- The last meeting is 5/13

Topics (subject to revision)

  1. Morpheme Structure Conditions
    Languages frequently exhibit phonotactic restrictions that hold of roots or underived words, but are not enforced in derived forms. For example, English has no monomorphemic words ending in fricative-fricative clusters, but they may be created by affixation (myth-s, fif-th, cave-z). Such restrictions have often been taken to require a distinct level of evaluation, e.g., through conditions on lexical entries (Halle 1959), but this approach has generally been avoided in OT. We consider the arguments for various alternatives.
  • Representative cases:
    English final clusters
    Semitic OCP restrictions

  • Some possible tools:
    Output-output faithfulness; stratal OT; domain-sensitive markedness; accidental gaps

  1. Exceptions to Morpheme Structure Conditions
    Another challenge posed by MSCs that are not enforced in derived forms is that they are frequently tendencies rather than absolute restrictions. We review proposals for protecting individual words from conforming to broader generalizations, which include representational and grammatical mechanisms. We ask how exceptions are defined in a theory where the generalizations are gradient, or violable, or imposed on differing domains.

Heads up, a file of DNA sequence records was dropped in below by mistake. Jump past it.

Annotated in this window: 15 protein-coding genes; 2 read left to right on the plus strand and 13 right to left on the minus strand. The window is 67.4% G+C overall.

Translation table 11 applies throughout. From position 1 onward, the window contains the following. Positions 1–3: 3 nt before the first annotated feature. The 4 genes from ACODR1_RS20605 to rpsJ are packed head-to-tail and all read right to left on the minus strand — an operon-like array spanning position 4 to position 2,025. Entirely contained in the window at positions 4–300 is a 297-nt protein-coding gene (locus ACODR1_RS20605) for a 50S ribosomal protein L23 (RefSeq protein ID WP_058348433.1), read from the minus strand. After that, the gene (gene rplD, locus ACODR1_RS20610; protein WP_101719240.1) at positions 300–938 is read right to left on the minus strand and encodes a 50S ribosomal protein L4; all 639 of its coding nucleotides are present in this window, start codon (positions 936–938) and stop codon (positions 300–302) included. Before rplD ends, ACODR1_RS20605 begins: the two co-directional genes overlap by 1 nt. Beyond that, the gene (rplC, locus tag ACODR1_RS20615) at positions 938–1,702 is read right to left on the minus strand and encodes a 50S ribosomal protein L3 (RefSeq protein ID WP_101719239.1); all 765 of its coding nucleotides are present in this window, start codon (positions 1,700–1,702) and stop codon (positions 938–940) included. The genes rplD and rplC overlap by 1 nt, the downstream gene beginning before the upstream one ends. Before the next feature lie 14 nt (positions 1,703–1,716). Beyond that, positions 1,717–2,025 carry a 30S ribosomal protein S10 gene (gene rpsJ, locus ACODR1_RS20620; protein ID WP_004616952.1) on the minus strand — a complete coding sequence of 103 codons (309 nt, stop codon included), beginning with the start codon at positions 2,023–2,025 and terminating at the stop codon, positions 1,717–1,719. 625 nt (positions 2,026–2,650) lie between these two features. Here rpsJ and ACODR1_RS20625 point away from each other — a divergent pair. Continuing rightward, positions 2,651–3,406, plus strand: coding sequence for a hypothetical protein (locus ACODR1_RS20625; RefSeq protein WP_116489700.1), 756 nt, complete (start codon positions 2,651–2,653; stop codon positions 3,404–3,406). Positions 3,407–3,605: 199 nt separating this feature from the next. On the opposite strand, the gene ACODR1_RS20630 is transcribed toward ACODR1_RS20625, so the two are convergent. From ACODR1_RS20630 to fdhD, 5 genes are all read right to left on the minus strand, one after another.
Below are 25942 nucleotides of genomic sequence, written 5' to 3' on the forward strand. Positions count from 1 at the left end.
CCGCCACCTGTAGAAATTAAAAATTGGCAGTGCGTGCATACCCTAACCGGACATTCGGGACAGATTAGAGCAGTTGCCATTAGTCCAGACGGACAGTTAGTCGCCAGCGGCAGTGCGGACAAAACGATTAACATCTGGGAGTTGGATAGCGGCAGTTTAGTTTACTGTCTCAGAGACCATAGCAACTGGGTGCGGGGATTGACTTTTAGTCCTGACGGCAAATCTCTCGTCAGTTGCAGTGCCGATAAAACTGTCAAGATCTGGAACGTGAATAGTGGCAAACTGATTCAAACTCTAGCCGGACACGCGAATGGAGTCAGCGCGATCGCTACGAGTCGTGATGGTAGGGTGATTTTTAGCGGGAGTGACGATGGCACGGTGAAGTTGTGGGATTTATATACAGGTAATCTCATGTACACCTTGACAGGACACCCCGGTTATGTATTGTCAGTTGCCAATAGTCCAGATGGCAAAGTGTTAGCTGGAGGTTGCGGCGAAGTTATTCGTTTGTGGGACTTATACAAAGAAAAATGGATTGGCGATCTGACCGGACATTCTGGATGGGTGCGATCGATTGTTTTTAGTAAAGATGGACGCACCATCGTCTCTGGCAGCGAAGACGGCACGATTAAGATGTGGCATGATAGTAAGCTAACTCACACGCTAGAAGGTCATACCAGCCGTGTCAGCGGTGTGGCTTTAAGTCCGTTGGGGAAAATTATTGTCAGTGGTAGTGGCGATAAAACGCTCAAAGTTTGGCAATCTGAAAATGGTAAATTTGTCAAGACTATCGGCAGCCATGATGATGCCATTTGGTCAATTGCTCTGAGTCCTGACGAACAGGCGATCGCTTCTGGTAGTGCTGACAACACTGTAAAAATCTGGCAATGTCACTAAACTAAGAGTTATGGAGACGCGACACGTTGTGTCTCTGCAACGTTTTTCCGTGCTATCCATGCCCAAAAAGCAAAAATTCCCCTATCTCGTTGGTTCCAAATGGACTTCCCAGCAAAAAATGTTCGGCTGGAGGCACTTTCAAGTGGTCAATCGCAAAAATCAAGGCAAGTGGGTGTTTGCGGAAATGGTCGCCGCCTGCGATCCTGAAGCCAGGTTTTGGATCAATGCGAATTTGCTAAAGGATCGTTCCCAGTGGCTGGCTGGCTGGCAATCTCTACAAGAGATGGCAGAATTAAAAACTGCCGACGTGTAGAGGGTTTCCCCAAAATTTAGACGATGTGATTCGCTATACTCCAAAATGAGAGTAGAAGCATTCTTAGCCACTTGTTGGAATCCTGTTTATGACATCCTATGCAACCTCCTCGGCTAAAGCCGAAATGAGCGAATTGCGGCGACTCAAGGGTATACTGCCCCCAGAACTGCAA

• Representative cases:
    Semitic OCP restrictions
    Romance diphthongization

  • Some possible tools:
    Constraint indexation; faithfulness to listed forms; dual route models

  1. Conditions on subclasses: lexical strata, parts of speech, etc.
    MSCs frequently hold over a subset of the lexicon. We consider evidence that lexical strata are more than simply sets of exceptions, considering speakers’ ability to integrate potentially independent facts into broader observations. For example, in Hebrew, complex codas are only found in items with fixed stress, and in Turkish, long vowels are only found in nouns. Independent facts can also be combined gradiently: In Turkish, a long vowel reduces, but does not eliminate, the chance of finding voicing alternations in a stem-final stop.
  • Representative cases:
    Turkish (long vowels, voicing alternations)
    Japanese (syllable structure, inventory, voicing alternations)
    Spanish (intervocalic voiceless stops, clusters, diphthongization)

  • Some possible tools:
    Constraint indexation; co-phonologies; hierarchical Bayesian models